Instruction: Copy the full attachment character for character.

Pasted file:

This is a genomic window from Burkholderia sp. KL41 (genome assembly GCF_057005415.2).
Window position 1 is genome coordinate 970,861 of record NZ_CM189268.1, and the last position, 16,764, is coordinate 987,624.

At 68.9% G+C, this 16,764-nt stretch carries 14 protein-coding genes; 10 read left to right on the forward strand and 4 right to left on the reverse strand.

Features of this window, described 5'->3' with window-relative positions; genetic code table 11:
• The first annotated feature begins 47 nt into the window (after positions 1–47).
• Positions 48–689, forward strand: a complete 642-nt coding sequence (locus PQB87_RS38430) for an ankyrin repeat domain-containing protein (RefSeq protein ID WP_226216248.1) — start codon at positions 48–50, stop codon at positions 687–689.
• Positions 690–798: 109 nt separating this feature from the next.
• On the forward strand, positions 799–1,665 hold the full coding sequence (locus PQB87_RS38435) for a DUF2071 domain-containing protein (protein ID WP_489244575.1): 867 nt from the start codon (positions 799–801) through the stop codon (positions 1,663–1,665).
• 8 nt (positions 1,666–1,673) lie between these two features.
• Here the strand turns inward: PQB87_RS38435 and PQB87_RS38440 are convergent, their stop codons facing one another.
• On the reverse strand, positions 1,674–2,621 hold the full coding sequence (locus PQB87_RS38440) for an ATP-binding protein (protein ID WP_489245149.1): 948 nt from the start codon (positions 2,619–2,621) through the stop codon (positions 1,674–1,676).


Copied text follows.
This is a genomic window from Burkholderia sp. KL41 (genome assembly GCF_057005415.2).
Window position 1 is genome coordinate 970,861 of record NZ_CM189268.1, and the last position, 16,764, is coordinate 987,624.

At 68.9% G+C, this 16,764-nt stretch carries 14 protein-coding genes; 10 read left to right on the forward strand and 4 right to left on the reverse strand.

Features of this window, described 5'->3' with window-relative positions; genetic code table 11:
• The first annotated feature begins 47 nt into the window (after positions 1–47).
• Positions 48–689, forward strand: a complete 642-nt coding sequence (locus PQB87_RS38430) for an ankyrin repeat domain-containing protein (RefSeq protein ID WP_226216248.1) — start codon at positions 48–50, stop codon at positions 687–689.
• Positions 690–798: 109 nt separating this feature from the next.
• On the forward strand, positions 799–1,665 hold the full coding sequence (locus PQB87_RS38435) for a DUF2071 domain-containing protein (protein ID WP_489244575.1): 867 nt from the start codon (positions 799–801) through the stop codon (positions 1,663–1,665).
• 8 nt (positions 1,666–1,673) lie between these two features.
• Here the strand turns inward: PQB87_RS38435 and PQB87_RS38440 are convergent, their stop codons facing one another.
• On the reverse strand, positions 1,674–2,621 hold the full coding sequence (locus PQB87_RS38440) for an ATP-binding protein (protein ID WP_489245149.1): 948 nt from the start codon (positions 2,619–2,621) through the stop codon (positions 1,674–1,676).